There is evidence that increasing access to and number of places for physical activity and decreasing screen time and other sedentary behaviors are effective strategies to increase physical activity and improving other physical activity-related outcomes. Reviews of the evidence suggest that combining this strategy with informational strategies, such as promotion or education, and/or social support strategies may increase its effectiveness.  The NYC day care policy includes the following provisions aimed at increasing access to places for physical activity and decreasing screen time:

  • Sufficient play equipment shall be made available in the indoor and outdoor play areas that are appropriate to the stage of development of the children.
  • Play equipment shall enable all children to engage in structured and guided physical activities.
  • Television, video, and visual recordings are limited to 30 minutes per week of educational programming for children 2 years or older
  • Television, video, and visual recordings are not permitted for children under 2 years of age

There is evidence that changing access and availability to favor healthy foods and beverages is effective in increasing healthy eating in a variety of settings and with diverse populations. Increasing the availability of healthy foods encompasses those intervention methods aimed at increasing the number and/or types of healthy food items wherever food is available. Such strategies include, among others, developing and implementing policies on the availability of healthy food items.   The NYC day care policy includes the following policy provisions aimed at increasing the availability of healthy foods in group day care settings:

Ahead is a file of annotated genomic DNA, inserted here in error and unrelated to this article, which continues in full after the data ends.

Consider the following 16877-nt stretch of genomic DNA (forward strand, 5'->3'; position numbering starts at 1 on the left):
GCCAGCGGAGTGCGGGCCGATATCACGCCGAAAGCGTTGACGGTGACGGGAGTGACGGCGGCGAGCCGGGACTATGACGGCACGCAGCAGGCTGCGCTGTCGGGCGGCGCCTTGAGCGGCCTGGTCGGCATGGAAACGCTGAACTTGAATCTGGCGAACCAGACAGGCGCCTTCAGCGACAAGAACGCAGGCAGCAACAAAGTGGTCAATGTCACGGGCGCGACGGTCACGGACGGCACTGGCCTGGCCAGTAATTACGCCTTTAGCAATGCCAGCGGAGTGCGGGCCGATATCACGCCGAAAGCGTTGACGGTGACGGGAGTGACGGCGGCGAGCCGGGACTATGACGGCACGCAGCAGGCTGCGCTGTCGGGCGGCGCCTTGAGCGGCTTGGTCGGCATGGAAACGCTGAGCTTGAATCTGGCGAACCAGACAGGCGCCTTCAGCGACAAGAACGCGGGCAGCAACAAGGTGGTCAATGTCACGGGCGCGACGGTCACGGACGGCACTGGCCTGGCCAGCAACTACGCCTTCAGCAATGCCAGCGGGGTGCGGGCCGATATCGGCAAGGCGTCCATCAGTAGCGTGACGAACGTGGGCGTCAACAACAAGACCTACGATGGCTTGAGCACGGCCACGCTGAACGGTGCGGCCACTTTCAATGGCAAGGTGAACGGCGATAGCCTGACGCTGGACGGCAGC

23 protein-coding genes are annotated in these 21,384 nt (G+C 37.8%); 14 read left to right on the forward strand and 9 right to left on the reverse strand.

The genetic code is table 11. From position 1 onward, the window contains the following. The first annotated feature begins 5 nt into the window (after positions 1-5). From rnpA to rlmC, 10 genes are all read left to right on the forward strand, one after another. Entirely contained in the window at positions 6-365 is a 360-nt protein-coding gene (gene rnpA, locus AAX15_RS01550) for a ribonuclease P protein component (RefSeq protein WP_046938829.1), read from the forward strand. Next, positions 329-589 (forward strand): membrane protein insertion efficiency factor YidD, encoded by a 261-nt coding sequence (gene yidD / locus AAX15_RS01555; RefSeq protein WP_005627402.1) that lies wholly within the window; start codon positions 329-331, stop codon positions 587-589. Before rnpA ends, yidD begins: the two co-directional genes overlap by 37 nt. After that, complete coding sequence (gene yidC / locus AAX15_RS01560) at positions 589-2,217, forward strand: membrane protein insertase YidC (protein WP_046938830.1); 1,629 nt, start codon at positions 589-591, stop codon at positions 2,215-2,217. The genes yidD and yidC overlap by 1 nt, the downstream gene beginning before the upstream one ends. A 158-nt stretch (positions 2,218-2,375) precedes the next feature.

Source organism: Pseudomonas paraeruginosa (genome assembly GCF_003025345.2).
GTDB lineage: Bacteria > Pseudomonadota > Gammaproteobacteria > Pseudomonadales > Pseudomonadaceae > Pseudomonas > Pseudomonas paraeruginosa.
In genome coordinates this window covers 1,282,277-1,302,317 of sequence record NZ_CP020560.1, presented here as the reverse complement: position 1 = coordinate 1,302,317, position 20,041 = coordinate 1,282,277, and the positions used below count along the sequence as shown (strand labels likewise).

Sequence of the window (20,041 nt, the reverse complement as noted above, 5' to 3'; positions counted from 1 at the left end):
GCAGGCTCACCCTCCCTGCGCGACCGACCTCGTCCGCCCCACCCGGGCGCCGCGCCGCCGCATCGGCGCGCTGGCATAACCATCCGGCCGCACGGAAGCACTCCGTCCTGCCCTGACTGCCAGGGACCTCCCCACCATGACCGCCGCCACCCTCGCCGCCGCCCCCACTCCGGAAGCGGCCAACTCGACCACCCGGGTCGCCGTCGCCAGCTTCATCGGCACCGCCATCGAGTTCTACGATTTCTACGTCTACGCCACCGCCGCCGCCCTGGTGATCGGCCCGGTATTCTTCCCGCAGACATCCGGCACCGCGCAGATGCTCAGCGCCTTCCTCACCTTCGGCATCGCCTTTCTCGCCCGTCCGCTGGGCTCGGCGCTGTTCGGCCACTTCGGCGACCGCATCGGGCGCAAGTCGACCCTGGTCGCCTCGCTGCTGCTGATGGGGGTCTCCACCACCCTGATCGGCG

• Beverages with added sweeteners shall not be provided to children.
  • No more than 4 ounces of 100% juice shall be provided to children over two years of age per day.
  • Children ages two and older shall be served 1% or less milk fat.
  • Water shall be made available and easily accessible to children throughout the day.

Classification: Emerging

Evaluation Indicators

Based on the SNAP-Ed Evaluation Framework, the following outcome indicators can be used to evaluate intervention progress and success.

Readiness and Capacity – Short Term (ST) Changes – Medium Term (MT) Effectiveness and Maintenance – Long Term (LT) Population Results (R)
Individual
Environmental Settings ST5, ST7 MT5, MT6 LT5, LT6, LT7
Sectors of Influence

Evaluation Materials

Currently, no evaluation tools or materials are available.

Additional Information

Website: See the Center TRT website for more information; the NYC Bureau of Child Care website is http://www1.nyc.gov/site/doh/services/child-care.page.

Contact Person(s):
Megan Lent, MPH
Bureau of Chronic Disease Prevention and Tobacco Control
New York City Department of Health and Mental Hygiene
Phone:  (347) 396-4372
Email: mlent@health.nyc.gov

Kelvin Chan
Bureau of Child Care
New York City Department of Health and Mental Hygiene
Phone: (646) 632-6333
Email: kchan1@health.nyc.gov